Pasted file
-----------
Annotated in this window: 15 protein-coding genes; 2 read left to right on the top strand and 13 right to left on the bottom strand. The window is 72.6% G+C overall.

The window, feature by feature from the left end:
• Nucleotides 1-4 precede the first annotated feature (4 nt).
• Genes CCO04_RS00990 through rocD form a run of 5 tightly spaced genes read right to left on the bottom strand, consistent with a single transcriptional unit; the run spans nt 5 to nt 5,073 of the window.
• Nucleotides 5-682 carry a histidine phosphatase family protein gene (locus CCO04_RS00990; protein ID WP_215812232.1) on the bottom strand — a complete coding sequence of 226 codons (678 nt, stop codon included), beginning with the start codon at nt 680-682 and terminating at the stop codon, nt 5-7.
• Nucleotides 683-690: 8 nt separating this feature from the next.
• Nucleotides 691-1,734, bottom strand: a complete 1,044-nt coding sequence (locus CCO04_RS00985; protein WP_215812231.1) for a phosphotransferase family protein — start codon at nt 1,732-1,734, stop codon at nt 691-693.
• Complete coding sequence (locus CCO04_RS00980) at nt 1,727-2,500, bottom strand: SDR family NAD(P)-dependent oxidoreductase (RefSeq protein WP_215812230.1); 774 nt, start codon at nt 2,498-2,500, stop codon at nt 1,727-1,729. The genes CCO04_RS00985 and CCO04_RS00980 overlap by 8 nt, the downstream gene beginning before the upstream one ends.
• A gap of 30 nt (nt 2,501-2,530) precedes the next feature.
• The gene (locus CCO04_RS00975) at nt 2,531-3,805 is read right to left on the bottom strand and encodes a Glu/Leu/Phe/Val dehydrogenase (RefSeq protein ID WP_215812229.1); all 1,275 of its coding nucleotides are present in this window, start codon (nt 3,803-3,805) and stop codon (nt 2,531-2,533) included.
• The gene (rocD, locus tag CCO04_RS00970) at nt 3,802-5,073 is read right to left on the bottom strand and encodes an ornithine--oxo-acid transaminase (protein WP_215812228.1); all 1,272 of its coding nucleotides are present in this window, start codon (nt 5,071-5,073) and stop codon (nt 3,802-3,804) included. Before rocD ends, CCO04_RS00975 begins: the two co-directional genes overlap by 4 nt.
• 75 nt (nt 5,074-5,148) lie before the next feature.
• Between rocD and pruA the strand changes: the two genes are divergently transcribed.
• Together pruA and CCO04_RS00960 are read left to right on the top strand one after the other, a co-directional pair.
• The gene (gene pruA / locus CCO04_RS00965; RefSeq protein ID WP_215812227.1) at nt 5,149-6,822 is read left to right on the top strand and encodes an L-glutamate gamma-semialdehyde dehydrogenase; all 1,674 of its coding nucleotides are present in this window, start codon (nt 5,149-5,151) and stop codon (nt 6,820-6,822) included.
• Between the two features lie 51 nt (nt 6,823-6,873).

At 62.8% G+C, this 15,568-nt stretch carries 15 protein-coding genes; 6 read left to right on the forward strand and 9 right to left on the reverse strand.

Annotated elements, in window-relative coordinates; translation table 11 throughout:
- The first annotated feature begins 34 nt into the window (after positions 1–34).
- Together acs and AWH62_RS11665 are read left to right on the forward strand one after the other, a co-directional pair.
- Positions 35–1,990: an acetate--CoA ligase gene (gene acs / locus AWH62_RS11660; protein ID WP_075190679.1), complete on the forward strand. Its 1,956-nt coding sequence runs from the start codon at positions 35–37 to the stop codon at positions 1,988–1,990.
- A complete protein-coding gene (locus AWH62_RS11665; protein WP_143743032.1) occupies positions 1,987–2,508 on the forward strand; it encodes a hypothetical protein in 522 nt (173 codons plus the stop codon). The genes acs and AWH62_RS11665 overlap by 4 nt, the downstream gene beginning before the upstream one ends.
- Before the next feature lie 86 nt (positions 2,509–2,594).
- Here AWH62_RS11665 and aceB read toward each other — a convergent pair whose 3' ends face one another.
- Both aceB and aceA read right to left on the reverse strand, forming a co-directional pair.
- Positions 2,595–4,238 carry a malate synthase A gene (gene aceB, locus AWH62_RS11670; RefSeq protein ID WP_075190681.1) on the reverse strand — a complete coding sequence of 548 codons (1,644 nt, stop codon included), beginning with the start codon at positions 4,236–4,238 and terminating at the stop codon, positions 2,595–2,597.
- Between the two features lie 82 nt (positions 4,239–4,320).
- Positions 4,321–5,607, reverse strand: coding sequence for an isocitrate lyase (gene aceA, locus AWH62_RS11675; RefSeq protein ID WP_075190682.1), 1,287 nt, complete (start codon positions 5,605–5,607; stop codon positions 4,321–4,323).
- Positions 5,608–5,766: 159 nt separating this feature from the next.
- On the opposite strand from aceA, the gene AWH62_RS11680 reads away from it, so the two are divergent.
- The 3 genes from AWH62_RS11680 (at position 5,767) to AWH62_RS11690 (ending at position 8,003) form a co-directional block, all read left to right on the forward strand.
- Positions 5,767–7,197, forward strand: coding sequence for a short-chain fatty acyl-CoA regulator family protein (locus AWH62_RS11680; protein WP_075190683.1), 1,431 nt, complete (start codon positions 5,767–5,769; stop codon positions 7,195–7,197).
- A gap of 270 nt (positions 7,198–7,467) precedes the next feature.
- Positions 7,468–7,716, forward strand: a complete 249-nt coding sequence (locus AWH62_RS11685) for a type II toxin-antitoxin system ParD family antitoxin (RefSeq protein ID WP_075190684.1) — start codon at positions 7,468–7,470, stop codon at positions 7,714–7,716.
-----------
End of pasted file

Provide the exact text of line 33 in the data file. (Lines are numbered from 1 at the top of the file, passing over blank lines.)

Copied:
- A gap of 270 nt (positions 7,198–7,467) precedes the next feature.